By Stephen Young
By Stephen Young
By Stephen Young
By Jim Schutze
By Rachel Watts
By Lauren Drewes Daniels
with singing and soccer
To most, it's pure eye-candy skin. To this select group, however, it's polluted eye-for-an-eye sin.
Because in America, boys will be boys.
But in Iraq, boys--like it or not--will be men. Fun-loving but battle-hardened 13-year-old Muslim men who find solace in soccer, fall in love with hamburgers and totally ignore scantily clad co-eds.
"It's just so different," said Cari Tanner, a devoted soccer mom who hosted two of the Iraqi players at her Coppell home during the tournament. "They weren't interested in anything the least bit provocative. We went to BJ's restaurant, and they didn't want to sit in the booth because there was a cartoon pin-up girl picture on the wall. To us it was a harmless, silly cartoon. But they were seriously offended."
With political red-tape assists from the mayor's office, $100,000 for expenses from Dallas-based Hyperion Resources and southern hospitality from members of the Dallas Texans soccer club, the Iraqis descended on Dallas--with soap and cologne. In exchange for their modest gifts, 18 players, coaches and escorts from Iraq's National Under-14 soccer team were given a two-week hall pass from their war-torn homeland.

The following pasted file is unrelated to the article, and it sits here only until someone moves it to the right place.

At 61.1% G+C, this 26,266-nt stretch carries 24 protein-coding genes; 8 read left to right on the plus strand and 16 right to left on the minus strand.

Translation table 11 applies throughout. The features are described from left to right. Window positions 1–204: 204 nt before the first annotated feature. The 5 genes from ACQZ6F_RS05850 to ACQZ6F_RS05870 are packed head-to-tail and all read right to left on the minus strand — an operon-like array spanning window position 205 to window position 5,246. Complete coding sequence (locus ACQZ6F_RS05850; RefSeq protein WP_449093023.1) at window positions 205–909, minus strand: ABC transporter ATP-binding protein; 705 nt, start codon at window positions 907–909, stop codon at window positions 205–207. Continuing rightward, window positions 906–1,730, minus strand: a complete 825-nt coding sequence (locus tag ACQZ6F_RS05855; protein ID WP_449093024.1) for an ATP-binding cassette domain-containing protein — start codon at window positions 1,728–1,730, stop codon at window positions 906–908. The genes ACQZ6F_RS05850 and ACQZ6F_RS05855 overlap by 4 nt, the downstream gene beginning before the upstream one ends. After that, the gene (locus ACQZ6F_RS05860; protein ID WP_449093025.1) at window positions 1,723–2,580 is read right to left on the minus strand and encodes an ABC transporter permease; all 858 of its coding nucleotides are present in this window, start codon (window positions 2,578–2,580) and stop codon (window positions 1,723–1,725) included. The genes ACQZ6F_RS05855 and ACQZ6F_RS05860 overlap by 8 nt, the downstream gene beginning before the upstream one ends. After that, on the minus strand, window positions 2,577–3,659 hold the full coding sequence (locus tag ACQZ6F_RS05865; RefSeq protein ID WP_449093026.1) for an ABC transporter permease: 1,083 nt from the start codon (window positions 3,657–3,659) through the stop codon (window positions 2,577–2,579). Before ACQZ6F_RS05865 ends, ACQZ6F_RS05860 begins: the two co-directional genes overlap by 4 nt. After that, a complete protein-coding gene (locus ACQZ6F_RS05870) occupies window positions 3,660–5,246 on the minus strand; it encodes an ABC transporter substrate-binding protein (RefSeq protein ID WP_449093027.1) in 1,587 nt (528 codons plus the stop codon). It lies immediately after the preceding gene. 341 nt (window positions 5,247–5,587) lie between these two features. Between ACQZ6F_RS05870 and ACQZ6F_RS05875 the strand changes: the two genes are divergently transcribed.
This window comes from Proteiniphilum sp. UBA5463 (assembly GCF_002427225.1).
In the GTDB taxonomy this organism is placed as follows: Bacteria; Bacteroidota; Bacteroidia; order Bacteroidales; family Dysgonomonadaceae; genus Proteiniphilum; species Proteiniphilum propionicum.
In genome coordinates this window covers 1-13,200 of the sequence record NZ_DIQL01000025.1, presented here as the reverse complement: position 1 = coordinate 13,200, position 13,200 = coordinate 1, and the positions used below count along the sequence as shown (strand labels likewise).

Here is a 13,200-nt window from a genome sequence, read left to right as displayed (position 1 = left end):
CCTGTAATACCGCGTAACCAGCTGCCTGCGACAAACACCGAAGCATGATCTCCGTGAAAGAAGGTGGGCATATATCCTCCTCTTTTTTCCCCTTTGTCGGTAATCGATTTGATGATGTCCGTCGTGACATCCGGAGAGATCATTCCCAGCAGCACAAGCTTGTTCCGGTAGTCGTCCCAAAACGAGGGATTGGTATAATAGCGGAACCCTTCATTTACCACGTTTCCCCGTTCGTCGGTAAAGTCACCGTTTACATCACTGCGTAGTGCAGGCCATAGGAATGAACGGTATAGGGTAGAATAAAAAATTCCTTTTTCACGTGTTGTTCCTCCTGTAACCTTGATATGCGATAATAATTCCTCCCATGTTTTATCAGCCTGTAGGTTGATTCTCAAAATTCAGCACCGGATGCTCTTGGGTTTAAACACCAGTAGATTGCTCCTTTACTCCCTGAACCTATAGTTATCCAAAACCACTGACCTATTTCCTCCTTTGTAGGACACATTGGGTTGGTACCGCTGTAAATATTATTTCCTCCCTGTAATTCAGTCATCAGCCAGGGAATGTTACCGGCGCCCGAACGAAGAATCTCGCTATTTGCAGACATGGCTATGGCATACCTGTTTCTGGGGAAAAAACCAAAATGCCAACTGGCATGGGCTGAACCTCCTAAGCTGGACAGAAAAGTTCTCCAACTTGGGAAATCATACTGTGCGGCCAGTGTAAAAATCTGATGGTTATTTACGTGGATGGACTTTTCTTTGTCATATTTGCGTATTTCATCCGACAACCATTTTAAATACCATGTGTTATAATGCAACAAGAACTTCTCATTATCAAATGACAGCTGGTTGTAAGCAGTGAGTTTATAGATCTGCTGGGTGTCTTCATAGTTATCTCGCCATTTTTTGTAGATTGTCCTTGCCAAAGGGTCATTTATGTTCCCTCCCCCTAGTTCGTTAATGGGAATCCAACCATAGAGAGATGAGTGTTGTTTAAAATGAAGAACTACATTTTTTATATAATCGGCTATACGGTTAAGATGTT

"It's a dream for us to be in the United States," said Iraq coach Hassan Ahmed. "In Iraq there is always danger. Here, it is pure."
Bet the Convention & Visitors Bureau hadn't thought of that for a marketing slogan--"Dallas: It Is Pure." But it also hasn't practiced on the shrapnel-littered dust bowls of Baghdad, where last year two members of the team were killed by an explosion. (Delegates from the group declined to provide details.)
Thanks to executive director Gordon Jago and the Dallas Cup, the Iraqis were invited to play in the 27th version of the world's most prestigious youth soccer tournament that annually reminds us that soccer, like oil, is a universal language.
"It's really a neat story. It's what the Dallas Cup is all about," Jago said. "They are marvelous kids and wonderful players. It's nice to give them the chance to stop worrying about everything and just play soccer. You can see it in their faces--they don't have a fear or a concern."
After three impressive wins by a combined 16-2, Iraq's stay in the tournament was snipped by a 2-1 loss to Georgia's Cobb Premier in last Thursday's quarterfinals. But from the time they got off the American Airlines flight on April 7 to the morning they left for a little red-carpet sightseeing in Washington, D.C., the Iraqi invasion was a stunning success--and a walking culture clash.
Like the other moms who opened their homes to the Iraqis, Tanner's mission was simple: Make it feel nothing like home. Tanner and her 13-year-old member of the Texans, Jake, hosted Iraqi players Sadeq and Ali Z. Both were from Baghdad. Both had 11 siblings. Neither exhibited the slightest hint of homesickness.